- The documents you find contain all sorts of horrid details about what just happened. But perhaps the most disturbing ones are those referring to the US government and the very much real secret experiments the CIA tried out to control the minds of others, like MK-Ultra and Bluebird. We're told of several experiments of cruel nature, like hypnotizing a woman into killing another by shooting her despite hating guns. And those experiments, and the test subjects, were provided and executed by Murkoff. In other words, a huge amount of the horrors of the game happened because they were promoted and subsided by the CIA itself. Miles and Waylon were not just facing a big corporation, but also the very american government and secret services. The guy at the end of Whistleblower was not kidding when he said Waylon and his family would be screwed after he released his recordings to the public.
- In the main game, the glimpses◊ we get of the Walrider◊ are nothing short of terrifying.◊
- The video being shown to Billy in the final part of the game. It has no sound, is in black and white, and is playing on several TV screens. It's essentially a mash-up of various bizarre images. The footage in the movie is live action, not done with game graphics, which makes it even more jarring, and all of the images are jittery. And Billy is being forced to watch it, all the time.
- Finally, the ending itself is nightmare fuel that crosses into Tear Jerker territory: Everything Miles suffered through meant absolutely nothing. Miles is dead, nobody will ever know the truth about Murkoff, all eyewitness testimony is silenced, the camera with the only evidence of the truth is lost forever, and now, worst of all, the Walrider is free to roam the world horribly killing anyone and everyone it pleases and nobody will know where it even came from or how to stop it.
- That is, until Whistleblower delivers its ending: Miles is alive and has taken control of the Walrider, using it to save Waylon Park from Jeremy Blaire and get him out of the asylum with the precious camcorder evidence. While Park has his own nightmare to face with Murkoff trying to hunt him down for exposing their crimes, thus putting his family in danger should he go near them, it's considerably less downbeat.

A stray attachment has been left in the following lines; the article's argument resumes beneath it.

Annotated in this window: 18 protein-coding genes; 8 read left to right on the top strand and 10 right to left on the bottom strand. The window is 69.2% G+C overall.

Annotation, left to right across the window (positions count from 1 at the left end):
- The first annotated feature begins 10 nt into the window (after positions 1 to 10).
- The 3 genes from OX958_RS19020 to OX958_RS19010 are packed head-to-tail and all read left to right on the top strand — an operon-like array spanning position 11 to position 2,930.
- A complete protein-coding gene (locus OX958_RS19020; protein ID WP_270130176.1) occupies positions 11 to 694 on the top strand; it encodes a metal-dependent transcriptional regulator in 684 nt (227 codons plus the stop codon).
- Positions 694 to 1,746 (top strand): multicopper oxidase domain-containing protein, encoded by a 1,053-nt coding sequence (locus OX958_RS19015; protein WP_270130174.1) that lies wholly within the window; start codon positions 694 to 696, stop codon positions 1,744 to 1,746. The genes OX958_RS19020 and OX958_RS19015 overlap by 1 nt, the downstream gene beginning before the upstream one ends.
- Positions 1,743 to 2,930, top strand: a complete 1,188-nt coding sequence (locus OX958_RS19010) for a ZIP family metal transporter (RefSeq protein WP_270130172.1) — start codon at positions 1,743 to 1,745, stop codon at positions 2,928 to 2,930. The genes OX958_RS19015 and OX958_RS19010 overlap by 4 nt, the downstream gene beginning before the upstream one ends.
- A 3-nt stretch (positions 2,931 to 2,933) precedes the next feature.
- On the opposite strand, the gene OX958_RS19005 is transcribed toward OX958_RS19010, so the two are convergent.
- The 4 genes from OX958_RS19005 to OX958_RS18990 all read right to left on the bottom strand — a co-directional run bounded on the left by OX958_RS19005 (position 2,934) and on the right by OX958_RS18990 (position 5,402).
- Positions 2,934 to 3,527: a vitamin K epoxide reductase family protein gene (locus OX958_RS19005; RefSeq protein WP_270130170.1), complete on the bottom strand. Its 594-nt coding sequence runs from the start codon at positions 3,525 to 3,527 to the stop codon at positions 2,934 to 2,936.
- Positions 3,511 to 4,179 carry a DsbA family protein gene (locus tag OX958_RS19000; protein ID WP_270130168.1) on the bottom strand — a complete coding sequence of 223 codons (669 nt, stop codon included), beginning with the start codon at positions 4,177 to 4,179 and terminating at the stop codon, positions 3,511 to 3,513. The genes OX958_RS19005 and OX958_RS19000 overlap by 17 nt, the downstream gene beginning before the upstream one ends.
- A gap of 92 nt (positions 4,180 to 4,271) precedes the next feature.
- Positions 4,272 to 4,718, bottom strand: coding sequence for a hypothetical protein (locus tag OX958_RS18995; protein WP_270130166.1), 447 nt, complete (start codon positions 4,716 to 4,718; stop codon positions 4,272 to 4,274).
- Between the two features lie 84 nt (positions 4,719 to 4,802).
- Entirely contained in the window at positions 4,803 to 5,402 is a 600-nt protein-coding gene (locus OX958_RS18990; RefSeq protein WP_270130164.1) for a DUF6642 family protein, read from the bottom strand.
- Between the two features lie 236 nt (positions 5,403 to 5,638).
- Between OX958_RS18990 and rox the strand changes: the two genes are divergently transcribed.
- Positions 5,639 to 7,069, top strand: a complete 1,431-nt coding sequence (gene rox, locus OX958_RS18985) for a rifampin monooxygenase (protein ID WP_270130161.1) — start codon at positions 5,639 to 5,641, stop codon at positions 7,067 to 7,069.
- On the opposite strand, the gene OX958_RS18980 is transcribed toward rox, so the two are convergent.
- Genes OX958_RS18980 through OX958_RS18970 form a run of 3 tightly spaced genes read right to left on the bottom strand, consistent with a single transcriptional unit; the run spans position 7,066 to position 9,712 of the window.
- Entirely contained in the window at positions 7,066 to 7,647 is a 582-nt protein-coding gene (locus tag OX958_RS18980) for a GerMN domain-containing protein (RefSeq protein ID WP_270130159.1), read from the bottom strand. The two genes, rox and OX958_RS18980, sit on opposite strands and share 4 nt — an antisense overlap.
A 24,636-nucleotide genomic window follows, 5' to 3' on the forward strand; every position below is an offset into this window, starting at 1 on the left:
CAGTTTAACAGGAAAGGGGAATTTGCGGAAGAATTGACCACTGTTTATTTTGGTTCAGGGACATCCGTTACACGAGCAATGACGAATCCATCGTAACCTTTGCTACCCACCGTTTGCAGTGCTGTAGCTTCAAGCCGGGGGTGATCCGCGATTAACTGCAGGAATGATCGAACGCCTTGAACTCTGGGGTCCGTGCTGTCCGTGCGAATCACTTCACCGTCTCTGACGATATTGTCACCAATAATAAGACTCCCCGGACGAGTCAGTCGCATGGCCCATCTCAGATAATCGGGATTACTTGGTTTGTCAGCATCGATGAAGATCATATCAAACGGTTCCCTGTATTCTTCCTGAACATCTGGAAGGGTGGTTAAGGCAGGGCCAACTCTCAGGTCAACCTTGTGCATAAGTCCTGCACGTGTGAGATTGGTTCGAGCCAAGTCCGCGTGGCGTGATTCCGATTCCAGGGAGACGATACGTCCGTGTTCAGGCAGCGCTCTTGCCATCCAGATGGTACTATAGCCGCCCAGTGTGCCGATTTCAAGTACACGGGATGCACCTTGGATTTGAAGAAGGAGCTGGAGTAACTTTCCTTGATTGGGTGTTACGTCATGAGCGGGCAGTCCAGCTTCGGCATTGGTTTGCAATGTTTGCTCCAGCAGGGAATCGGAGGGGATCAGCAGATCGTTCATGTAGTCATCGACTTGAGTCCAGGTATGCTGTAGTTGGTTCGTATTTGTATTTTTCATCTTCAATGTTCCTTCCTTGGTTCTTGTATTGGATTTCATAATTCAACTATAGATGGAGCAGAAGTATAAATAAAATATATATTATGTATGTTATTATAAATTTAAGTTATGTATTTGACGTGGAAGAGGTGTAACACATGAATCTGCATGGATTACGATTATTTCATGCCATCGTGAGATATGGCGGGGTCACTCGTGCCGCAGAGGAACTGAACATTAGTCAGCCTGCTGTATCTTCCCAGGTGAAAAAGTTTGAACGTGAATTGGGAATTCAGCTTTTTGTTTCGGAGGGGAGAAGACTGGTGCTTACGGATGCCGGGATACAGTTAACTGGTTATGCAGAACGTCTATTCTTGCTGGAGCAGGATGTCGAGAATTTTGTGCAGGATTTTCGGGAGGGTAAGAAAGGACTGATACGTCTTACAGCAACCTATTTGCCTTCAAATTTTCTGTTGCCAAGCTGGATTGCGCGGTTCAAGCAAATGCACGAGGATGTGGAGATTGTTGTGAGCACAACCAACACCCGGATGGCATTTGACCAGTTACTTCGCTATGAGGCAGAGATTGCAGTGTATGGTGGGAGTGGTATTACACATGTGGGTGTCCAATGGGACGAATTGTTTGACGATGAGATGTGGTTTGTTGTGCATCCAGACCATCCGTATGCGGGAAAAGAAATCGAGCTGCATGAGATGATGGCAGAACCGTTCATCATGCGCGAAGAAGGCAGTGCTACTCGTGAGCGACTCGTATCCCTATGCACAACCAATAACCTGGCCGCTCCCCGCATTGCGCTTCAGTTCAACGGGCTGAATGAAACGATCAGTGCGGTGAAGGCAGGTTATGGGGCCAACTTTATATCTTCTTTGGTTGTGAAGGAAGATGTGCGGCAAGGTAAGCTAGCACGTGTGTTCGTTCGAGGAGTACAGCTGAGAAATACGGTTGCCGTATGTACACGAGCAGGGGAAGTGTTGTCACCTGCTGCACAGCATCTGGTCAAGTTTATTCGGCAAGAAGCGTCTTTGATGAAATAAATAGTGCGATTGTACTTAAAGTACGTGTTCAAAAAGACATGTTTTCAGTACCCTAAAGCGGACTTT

- You think Chris Walker is scary? Well, he could have been a lot worse...
- Just like its predecessor, Whistleblower does not let up on the scares. Let's start off with that crazy cannibal who's bent on carving you up and roasting you in an oven.
- Your very first encounter with said cannibal is walking in on him standing naked in the kitchen and messily butchering a body, with pots of blood and severed limbs boiling on the stove beside him. When you exit the room and pass the window, you see he's using a buzz saw, has dried blood caked to his beard, and has apparently shoved his victim's head in a microwave and exploded it. Then he throws his saw at you, snarls like an enraged animal, and starts violently ripping off strips of meat from the body with his teeth.
- *saw revs up* "FEED ME! FEED ME! FEED ME!"
- Another thing about meeting the Cannibal is that if you listen carefully while approaching the kitchen before meeting him, you can hear his saw revving up and somebody screaming in agony.
- The doctor who licks your face in the beginning. If you put on some headphones for that scene, you'll hear moaning that is too low to hear otherwise.
- In one hallway a guy follows you very slowly, telling you that you look so silky and he needs to tell you a secret. No thank you, I don't need any secrets please!
- When you are exploring the attic, you overhear what appears to be four people talking to each other, but you can only see one person. Later, you come across a document describing a patient named Dennis with dissociative identity disorder. Then, it hits you, Dennis is the person you hear in the attic, and the other person you hear talking is really just him talking to himself. A more subtle horror is just how dismissive the doctors are of his illness, saying he's faking it and doubting the disease even exists. (Which is completely untrue considering Dennis is talking to his other personalities while completely alone). And their response to his 'attention-seeking'? electro-shock therapy. Then, you see his face, and it looks like its been fried...
- One of the most terrifying parts of the DLC is the Variant named Gluskin, who is dressed as a groom, thinking you're his "bride" with whom he can have his way with. He's so persistent in chasing you that he could give Chris Walker a run for his money. The most offsetting thing about him stalking you is the way he acts so calm and polite about it. Not to mention the creepy way he sings the American Quartet's "I Want a Girl"; you'll never be able to listen to that song again without thinking of him!